"Auntie I Can't Save You"
Nurse haunted by screams of patients she could not save as tsunami hit
SAUSALITO, CA (ASRN.ORG) -- At a hospital in northeastern Japan, the remnants of lives stolen in seconds are scattered on each of its four floors.
Metal beds are bent, I-V bags are filled with muddy water, and blood pressure monitors sit underneath splintered trees.
But Takata Hospital nurse Fumiko Suzuki doesn’t just see the damage, she hears the haunted screams of the patients she could not save.
“The patients couldn’t walk,” said Suzuki, recalling the moment the tsunami hit.
“I heard someone screaming, ‘Auntie, I can’t save you. I’m sorry.’ Then she ran out of the room.”
Suzuki said a glance out of the window revealed a wave as high as the fourth floor.
The nurse said she told the patient “I’m sorry” as she raced up the stairs.
“If I tried to save this person who was lying on the bed, I would have lost my life as well,” she said.
Suzuki pauses, grief etched on her face.
"It is the biggest regret I have,” she said of leaving patients behind.
The tsunami following the 9.0-magnitude earthquake on March 11 engulfed every floor of the hospital just as Suzuki stepped onto the roof. At least 10,901 were killed nationwide.
Of the 51 patients hospitalized, doctors and nurses could not move 12 and they drowned in their beds, said Mikihito Ishiki, a medical director at the hospital.
One patient died as the hospital staff moved him to the roof while two more died on the frigid roof awaiting rescue.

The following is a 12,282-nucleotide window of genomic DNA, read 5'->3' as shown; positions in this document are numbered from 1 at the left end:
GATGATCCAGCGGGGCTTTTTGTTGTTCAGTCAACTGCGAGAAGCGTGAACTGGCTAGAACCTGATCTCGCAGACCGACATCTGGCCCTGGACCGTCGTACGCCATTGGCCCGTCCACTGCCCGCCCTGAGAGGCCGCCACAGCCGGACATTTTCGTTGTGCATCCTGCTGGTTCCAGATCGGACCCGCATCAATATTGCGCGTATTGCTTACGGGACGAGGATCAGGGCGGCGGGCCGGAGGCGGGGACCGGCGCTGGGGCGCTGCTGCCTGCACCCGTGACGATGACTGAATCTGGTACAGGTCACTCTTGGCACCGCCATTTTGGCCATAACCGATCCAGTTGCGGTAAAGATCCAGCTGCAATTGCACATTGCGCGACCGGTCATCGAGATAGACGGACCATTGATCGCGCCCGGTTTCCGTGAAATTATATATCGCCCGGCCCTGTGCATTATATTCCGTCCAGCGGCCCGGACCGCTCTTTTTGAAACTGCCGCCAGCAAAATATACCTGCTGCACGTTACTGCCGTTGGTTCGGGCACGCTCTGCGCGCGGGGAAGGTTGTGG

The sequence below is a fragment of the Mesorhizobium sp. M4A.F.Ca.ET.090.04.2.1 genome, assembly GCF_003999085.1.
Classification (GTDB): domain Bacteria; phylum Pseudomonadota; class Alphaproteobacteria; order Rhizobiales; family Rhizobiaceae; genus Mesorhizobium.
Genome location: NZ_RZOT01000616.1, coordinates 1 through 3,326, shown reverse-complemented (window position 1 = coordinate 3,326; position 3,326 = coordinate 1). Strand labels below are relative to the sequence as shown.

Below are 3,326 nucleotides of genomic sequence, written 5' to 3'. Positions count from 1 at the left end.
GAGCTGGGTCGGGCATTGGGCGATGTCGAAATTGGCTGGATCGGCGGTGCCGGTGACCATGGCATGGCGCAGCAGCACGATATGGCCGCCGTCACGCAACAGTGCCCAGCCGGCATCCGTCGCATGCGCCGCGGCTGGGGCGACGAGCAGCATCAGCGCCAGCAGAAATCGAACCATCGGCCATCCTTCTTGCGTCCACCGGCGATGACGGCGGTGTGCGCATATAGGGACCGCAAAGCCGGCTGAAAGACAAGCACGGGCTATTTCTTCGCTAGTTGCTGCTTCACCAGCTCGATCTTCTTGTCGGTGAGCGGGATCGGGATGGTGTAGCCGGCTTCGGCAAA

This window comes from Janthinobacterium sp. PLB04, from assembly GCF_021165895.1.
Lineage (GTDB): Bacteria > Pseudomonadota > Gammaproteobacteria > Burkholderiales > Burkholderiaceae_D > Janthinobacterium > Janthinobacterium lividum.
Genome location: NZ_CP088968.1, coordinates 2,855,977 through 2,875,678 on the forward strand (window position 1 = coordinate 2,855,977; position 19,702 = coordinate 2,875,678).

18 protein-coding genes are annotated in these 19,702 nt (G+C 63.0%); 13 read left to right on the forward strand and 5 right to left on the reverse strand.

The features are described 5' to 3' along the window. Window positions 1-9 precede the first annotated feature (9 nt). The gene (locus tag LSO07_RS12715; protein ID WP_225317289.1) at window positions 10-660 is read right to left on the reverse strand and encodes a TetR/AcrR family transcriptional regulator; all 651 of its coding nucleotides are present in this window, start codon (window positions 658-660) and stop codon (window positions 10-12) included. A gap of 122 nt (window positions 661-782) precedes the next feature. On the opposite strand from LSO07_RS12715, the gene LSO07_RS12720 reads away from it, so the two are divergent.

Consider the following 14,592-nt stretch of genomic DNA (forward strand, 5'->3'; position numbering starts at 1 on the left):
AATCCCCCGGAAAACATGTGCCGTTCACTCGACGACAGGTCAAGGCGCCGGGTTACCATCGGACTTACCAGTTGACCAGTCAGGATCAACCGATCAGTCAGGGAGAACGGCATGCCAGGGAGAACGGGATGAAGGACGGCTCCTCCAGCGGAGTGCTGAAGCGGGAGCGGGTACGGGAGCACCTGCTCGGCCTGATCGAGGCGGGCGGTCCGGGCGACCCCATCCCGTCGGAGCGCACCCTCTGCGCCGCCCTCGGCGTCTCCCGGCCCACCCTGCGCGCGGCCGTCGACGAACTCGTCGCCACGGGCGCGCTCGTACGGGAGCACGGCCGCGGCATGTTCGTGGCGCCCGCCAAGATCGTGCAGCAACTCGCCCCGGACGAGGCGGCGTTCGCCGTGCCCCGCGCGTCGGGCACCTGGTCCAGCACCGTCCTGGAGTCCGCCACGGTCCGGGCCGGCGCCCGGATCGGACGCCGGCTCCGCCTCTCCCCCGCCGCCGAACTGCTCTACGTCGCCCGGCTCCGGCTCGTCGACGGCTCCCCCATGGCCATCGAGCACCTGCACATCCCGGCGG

“Ten of my staff also died with the patients,” Ishiki said.
The doctor lost his staff, his patients and the hospital he proudly called his home. His wife remains missing and is presumed dead.
As soon as rescuers plucked the doctor from the engulfed building, he started working from a makeshift clinic on higher ground.
The doctor’s composure cracks as he lifts a handwritten note from a satellite phone sitting in his clinic.
“Yokosawa is helping us from heaven,” he reads, referring to a 60-year-old hospital administrator, Shigeru Yokosawa, set to retire in April.
After the tsunami warning, Ishiki asked Yokosawa to find the satellite phone on the first floor of the hospital.
Satellite phones are vital lines of communication after a natural disaster because phone lines are usually knocked out.
Yokosawa got the phone and moments before a massive wave swallowed him, tossed it to a colleague, who ran to the roof.
Seconds later, the tsunami engulfed the hospital.
His sacrifice is part of the reason Ishiki won’t leave this clinic, now fully operational and treating patients across Rikuzen-Takata.
His fellow survivors tirelesslesly work along him.
Suzuki, who brought her elderly and sick mother to the clinic, said the doctors and nurses can’t feel guilty for surviving the disaster.
“When I hear that,” she said, “it breaks my heart. It’s a natural disaster. They want to save everyone, but in this situation, they can’t.”
Suzuki said she is grateful to see familiar faces of her colleagues, and hope they realize they are making a difference in the present.
She pushes her pain — the loss of her home, her friends and her relatives — to the back of her mind as she focuses on her patients.
The town has given her not just a refuge from the pain, but donations of clothes for days she’s not wearing her nurse uniform.
“Whatever the situation, I will stay here. Talking with the patients will be my cure. I feel like I’m not the one taking care of others, but the one being taken care of,” she said.
Copyright 2011- American Society of Registered Nurses (ASRN.ORG)-All Rights Reserved
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